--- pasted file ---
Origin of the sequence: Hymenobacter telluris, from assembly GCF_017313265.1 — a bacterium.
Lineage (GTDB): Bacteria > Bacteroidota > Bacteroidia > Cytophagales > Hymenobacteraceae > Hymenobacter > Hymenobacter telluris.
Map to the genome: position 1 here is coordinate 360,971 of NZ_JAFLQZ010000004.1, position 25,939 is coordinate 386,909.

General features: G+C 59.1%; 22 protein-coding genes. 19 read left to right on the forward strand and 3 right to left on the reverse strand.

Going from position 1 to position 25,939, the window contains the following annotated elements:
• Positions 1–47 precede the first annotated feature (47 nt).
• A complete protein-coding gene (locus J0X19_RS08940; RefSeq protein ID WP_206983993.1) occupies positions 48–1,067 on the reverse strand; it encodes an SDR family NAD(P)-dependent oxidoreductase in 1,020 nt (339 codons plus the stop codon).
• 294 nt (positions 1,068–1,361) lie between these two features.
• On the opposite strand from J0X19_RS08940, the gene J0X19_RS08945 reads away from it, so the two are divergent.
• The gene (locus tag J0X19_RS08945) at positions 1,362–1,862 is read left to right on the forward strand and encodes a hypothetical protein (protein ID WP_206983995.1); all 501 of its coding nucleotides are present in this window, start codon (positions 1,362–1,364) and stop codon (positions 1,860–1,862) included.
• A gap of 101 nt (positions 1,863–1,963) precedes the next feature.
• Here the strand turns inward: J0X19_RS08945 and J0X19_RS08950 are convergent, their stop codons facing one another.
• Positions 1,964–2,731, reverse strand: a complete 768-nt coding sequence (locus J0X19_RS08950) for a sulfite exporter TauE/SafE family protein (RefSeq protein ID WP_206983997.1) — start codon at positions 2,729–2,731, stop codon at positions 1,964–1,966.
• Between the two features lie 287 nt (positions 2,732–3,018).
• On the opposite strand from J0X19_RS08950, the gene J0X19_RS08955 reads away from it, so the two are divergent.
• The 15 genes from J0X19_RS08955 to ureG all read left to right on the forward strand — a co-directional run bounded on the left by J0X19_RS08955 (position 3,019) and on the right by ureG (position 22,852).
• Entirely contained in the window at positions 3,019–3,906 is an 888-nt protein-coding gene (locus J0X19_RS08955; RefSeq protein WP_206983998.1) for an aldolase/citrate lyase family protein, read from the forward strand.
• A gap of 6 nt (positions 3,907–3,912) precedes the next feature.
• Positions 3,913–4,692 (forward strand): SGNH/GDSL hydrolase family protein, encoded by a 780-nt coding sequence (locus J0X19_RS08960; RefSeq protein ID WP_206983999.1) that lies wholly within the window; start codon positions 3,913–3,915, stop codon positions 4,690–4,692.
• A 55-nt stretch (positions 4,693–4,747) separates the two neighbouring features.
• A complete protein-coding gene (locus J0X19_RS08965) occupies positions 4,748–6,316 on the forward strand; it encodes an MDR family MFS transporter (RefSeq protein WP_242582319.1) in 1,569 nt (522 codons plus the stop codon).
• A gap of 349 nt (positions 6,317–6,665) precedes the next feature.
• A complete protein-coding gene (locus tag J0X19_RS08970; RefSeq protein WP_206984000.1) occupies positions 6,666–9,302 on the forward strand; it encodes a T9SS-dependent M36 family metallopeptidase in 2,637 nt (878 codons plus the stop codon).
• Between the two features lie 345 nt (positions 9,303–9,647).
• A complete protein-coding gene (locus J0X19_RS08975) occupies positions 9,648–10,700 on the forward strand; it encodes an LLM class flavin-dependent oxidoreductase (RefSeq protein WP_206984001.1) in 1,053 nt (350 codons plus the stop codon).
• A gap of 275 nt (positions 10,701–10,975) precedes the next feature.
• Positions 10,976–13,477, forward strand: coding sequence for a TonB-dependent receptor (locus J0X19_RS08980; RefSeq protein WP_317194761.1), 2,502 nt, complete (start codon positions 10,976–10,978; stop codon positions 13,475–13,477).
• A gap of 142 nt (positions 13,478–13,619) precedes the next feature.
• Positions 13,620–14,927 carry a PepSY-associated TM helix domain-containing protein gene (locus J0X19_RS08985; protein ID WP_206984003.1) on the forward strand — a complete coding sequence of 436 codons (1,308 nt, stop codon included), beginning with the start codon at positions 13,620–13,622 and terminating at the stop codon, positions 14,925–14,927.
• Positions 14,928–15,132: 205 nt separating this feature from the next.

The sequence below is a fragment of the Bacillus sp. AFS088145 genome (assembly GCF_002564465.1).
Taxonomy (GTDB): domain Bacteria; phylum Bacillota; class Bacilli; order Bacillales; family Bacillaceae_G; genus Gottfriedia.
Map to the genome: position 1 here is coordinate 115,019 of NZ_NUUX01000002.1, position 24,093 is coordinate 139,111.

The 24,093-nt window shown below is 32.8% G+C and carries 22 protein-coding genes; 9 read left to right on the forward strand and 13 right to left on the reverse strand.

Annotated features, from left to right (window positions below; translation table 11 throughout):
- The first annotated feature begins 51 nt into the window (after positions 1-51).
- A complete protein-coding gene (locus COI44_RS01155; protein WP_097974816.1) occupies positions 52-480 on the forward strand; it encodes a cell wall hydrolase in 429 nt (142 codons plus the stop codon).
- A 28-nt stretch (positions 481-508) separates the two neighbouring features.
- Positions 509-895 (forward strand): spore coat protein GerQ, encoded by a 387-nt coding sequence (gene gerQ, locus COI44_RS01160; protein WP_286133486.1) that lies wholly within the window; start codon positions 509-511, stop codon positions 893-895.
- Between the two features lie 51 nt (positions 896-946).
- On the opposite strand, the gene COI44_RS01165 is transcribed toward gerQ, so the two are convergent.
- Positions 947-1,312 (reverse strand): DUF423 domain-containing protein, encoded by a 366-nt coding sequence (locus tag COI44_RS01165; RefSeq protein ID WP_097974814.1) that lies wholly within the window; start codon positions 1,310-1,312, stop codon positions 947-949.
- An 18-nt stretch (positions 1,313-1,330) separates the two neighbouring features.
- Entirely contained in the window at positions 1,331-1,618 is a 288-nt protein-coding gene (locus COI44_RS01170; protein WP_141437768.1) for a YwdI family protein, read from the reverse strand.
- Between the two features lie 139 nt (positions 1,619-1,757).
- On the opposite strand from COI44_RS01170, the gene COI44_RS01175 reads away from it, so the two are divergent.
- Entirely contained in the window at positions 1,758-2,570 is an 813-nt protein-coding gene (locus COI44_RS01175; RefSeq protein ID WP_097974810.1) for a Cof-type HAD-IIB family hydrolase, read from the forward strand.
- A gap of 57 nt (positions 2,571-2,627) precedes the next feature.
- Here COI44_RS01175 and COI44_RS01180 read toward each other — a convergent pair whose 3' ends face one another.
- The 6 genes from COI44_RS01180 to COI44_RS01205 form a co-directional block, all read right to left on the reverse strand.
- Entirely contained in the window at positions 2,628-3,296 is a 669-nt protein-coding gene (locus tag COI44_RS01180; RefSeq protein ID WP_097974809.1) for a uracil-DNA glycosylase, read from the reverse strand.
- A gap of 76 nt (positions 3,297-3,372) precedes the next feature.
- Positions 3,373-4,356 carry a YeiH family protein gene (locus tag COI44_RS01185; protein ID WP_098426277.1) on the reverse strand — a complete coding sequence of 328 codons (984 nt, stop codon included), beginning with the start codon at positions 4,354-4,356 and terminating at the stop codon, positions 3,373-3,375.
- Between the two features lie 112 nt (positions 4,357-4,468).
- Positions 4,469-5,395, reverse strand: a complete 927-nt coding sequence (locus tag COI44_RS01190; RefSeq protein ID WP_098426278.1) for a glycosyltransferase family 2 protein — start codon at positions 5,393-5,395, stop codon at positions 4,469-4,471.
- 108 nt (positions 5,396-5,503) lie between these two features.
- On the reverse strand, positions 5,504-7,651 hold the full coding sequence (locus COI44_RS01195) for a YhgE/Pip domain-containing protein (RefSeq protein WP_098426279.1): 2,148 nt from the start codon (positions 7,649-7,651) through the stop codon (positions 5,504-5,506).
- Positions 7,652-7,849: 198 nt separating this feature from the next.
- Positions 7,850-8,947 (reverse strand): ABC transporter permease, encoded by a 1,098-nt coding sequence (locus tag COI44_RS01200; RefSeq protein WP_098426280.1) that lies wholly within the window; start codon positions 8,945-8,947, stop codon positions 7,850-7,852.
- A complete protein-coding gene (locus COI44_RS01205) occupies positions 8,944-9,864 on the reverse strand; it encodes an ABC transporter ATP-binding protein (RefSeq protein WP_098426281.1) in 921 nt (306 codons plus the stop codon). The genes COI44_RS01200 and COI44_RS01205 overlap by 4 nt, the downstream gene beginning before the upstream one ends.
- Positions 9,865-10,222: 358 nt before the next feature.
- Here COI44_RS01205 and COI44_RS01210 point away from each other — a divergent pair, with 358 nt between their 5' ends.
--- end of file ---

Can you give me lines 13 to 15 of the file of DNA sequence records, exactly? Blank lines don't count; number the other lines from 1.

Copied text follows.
• Positions 1,964–2,731, reverse strand: a complete 768-nt coding sequence (locus J0X19_RS08950) for a sulfite exporter TauE/SafE family protein (RefSeq protein ID WP_206983997.1) — start codon at positions 2,729–2,731, stop codon at positions 1,964–1,966.
• Between the two features lie 287 nt (positions 2,732–3,018).
• On the opposite strand from J0X19_RS08950, the gene J0X19_RS08955 reads away from it, so the two are divergent.